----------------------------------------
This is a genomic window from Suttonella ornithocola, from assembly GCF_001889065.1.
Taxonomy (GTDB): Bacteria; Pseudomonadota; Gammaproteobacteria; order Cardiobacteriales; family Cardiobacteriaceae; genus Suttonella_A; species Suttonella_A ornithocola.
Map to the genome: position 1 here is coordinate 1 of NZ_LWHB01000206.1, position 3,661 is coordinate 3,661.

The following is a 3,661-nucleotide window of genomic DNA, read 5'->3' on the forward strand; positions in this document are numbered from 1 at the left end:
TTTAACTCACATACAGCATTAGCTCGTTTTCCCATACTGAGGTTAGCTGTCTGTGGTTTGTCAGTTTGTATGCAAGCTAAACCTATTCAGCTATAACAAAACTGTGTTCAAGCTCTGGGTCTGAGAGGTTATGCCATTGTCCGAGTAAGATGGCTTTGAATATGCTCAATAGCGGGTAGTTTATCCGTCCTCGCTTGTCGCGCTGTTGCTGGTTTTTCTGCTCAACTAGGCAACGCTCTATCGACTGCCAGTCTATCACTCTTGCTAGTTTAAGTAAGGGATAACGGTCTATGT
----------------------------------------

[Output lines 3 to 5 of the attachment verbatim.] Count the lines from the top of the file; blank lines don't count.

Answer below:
Map to the genome: position 1 here is coordinate 1 of NZ_LWHB01000206.1, position 3,661 is coordinate 3,661.

The following is a 3,661-nucleotide window of genomic DNA, read 5'->3' on the forward strand; positions in this document are numbered from 1 at the left end:
TTTAACTCACATACAGCATTAGCTCGTTTTCCCATACTGAGGTTAGCTGTCTGTGGTTTGTCAGTTTGTATGCAAGCTAAACCTATTCAGCTATAACAAAACTGTGTTCAAGCTCTGGGTCTGAGAGGTTATGCCATTGTCCGAGTAAGATGGCTTTGAATATGCTCAATAGCGGGTAGTTTATCCGTCCTCGCTTGTCGCGCTGTTGCTGGTTTTTCTGCTCAACTAGGCAACGCTCTATCGACTGCCAGTCTATCACTCTTGCTAGTTTAAGTAAGGGATAACGGTCTATGT